Throughout the state, trial postponements rose 21% last year as lawyers balked at settling, and orders to take cases off the calendar — in effect setting them back to square one — rose by a similar percentage.

Meanwhile, with more workers' comp claims going to trial, it now takes 93 days to get a case into court in Santa Monica, 55% longer than a year ago and almost twice as long as in 2003.
As the society moves increasingly toward a service economy, the biggest slice of work related injuries is repetitive strain injuries. Schwarzenegger’s plan was to address those injuries – not by preventing them, but by making sure that compensation for its victims didn’t cost too much. And with other cutbacks in the social safety net at the state and federal level, RSI sufferers are facing a perfect storm of neglect. Brahinsky, who herself suffers from an RSI, describes how
He's allowing insurance companies to rely on a set of medical guidelines doctors say don't acknowledge pain as a factor when determining how injured a person is. RSI sufferers will still get some temporary treatment under the new law, but the new time limit imposed on benefits ignores the reality of chronic pain. In his zeal to cut costs, the governor is relying on guidelines that insist on objectively measurable physical changes, and pain is sometimes impossible to witness from the outside.


Repetitive strain injuries emerged as an epidemic in the mid-'90s, propelled by the tech boom. Since then they have taken a steady toll. In 2002 repetitive motion was the fourth-highest cause of injury on the job, costing at least $2.8 billion nationally in health care and lost work hours, according to Liberty Mutual, an insurance company. The top injury cause was overexertion, a category that includes a lot of RSIs as well, costing $13.2 billion.

Without much help from workers' compensation, the ranks of office employees working wounded is likely to swell – as is the number of them applying for state-funded disability payments, welfare, and Medicaid. So the insurance companies will save, but someone will have to take on the burden. Exacerbating the problem is a lack of federal recognition: under former president Bill Clinton, the federal Occupational Health and Safety Administration agreed to ergonomic standards to force employers to create safer work spaces, but President George W. Bush's OSHA repealed them.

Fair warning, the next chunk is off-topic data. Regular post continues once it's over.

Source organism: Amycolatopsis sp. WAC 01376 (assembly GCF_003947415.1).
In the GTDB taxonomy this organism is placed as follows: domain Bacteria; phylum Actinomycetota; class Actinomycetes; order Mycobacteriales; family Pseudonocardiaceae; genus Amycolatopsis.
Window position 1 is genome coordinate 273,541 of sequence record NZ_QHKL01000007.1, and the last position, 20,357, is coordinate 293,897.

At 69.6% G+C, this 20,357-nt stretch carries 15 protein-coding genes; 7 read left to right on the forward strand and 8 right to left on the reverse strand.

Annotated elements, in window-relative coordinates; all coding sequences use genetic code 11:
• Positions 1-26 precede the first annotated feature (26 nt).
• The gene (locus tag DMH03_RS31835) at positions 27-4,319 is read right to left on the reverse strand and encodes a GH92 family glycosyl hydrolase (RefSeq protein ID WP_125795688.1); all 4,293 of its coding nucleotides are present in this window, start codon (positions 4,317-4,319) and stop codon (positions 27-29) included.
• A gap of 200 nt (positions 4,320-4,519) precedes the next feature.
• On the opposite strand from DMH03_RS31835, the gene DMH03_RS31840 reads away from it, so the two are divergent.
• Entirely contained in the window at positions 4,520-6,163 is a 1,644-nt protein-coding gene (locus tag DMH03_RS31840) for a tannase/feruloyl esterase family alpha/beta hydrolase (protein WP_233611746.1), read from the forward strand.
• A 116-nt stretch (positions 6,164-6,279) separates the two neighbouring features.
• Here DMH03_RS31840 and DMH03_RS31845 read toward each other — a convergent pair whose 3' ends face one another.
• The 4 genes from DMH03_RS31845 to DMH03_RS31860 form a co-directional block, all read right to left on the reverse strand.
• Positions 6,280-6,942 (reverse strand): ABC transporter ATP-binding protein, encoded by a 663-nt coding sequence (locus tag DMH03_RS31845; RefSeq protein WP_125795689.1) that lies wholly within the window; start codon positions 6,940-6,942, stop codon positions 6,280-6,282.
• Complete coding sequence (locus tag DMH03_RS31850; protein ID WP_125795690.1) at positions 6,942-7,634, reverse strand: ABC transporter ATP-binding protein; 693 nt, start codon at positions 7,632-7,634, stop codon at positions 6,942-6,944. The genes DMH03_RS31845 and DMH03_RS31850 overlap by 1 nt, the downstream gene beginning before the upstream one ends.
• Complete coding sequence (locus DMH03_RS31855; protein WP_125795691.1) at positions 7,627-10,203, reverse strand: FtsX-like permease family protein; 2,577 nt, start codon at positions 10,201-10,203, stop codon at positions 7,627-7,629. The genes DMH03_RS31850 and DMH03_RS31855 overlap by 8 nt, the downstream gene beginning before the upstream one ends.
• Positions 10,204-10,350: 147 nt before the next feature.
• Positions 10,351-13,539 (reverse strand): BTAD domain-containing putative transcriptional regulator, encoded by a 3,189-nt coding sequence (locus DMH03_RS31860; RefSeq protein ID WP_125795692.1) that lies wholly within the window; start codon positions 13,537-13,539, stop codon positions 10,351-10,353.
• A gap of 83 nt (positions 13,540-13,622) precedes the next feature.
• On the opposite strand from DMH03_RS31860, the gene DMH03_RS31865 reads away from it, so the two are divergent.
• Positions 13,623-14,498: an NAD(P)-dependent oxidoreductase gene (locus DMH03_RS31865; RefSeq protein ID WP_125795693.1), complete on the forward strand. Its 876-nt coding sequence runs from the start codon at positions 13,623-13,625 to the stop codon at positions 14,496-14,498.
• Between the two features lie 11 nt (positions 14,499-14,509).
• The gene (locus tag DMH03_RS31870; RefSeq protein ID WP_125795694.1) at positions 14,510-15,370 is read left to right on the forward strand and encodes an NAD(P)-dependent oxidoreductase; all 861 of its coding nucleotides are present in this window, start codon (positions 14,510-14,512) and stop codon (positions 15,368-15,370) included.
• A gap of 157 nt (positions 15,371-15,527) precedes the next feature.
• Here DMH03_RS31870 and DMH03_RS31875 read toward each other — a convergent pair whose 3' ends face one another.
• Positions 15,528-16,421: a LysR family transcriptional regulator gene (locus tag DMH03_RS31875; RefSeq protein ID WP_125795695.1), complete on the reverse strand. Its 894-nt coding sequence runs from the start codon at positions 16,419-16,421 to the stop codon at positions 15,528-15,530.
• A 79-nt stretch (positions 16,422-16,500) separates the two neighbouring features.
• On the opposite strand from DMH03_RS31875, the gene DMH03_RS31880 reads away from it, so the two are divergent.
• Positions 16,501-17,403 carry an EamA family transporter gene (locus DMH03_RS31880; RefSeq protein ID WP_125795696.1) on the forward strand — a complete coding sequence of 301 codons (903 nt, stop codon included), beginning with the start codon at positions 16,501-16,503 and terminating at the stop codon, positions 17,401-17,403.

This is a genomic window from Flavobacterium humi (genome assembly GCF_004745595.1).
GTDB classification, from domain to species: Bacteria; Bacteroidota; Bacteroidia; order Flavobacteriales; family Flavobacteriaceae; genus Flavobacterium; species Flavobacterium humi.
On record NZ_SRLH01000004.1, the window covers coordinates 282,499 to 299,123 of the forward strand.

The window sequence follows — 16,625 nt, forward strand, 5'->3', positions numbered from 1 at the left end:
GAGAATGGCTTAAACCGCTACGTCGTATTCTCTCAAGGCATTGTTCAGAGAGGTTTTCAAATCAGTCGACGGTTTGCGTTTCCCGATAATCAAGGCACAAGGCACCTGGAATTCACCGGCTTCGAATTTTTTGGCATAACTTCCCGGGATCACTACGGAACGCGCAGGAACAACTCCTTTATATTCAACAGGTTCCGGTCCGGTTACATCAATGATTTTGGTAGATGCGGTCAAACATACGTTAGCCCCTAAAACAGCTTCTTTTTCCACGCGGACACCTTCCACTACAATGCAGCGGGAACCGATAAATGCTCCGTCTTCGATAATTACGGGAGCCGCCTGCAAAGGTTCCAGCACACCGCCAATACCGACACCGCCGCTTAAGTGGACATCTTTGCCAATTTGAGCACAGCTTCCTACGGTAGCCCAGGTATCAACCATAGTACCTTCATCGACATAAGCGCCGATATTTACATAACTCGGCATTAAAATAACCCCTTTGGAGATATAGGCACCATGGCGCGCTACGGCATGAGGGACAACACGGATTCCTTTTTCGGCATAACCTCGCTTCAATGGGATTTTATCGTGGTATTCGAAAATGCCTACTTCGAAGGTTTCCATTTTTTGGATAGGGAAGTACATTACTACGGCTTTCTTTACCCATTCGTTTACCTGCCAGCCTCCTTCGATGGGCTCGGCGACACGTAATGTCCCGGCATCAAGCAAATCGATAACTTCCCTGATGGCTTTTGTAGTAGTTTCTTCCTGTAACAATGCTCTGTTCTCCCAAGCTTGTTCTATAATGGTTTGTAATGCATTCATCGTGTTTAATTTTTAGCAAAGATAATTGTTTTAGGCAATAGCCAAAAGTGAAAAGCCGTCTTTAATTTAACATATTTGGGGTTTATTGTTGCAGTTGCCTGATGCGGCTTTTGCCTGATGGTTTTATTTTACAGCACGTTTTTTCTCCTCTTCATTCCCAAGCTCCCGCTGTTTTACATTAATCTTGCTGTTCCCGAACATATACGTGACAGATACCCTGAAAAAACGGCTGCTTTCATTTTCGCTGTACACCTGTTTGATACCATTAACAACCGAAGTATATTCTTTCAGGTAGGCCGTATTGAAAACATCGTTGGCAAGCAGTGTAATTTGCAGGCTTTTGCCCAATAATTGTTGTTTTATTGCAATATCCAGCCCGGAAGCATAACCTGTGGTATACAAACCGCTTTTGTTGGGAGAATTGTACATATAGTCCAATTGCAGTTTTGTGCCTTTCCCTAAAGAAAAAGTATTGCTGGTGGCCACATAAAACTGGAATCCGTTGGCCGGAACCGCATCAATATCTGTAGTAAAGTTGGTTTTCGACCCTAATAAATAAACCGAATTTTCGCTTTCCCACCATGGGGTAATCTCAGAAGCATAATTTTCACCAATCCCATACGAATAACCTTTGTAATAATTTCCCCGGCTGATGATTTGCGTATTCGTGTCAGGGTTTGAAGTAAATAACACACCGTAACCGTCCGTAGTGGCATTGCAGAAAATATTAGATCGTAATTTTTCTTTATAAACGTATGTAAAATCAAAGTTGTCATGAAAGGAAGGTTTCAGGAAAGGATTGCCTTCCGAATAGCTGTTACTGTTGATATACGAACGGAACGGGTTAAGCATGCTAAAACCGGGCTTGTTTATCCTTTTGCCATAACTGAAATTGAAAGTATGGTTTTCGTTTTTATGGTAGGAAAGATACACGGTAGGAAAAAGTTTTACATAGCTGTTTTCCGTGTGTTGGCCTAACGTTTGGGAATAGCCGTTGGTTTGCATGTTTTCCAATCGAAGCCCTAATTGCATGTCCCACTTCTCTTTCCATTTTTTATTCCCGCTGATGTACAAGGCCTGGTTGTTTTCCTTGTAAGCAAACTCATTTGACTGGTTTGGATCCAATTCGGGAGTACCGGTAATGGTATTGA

At the same time, the social safety net is under attack, both by the governor – who wants to cut welfare grants and trim pensions – and by Bush. The moves to change personal bankruptcy laws and privatize Social Security are especially ominous for injured workers.

Although pain won't be fully acknowledged by workers' comp insurers, people will still be struggling. One RSI sufferer told me he goes through periods where he can't even sit and read because his neck aches. His whole life is arranged around the injury: groceries have to be carried in small bags, dishes often don't get done, and he can no longer drive a car for more than an hour. His work has slowed to a painful pace: his body lags behind his mind, leaving him depressed. Meanwhile, he's been refused disability benefits and has to continue working through agonizing pain. "I feel like I'm living in a cage," he said.
And discounting pain isn’t the only significant change made in the law:
It limited compensation for lost wages, gutted the state's job-retraining program, gave insurance companies the right to strictly manage medical treatment, and – perhaps most significantly – slashed the amount of money an injured worker can get to pay for the medical costs that will come with a lifetime of disability. Rules being promoted by workers' comp chief Andrea Hoch have made these changes even more severe.
Linda Lajes told me she filed a claim after slipping while cleaning a meat grinder at the Fremont FoodMax. She and her daughter had been waiting in the airless room for hours to see if she'd be allowed more medical care.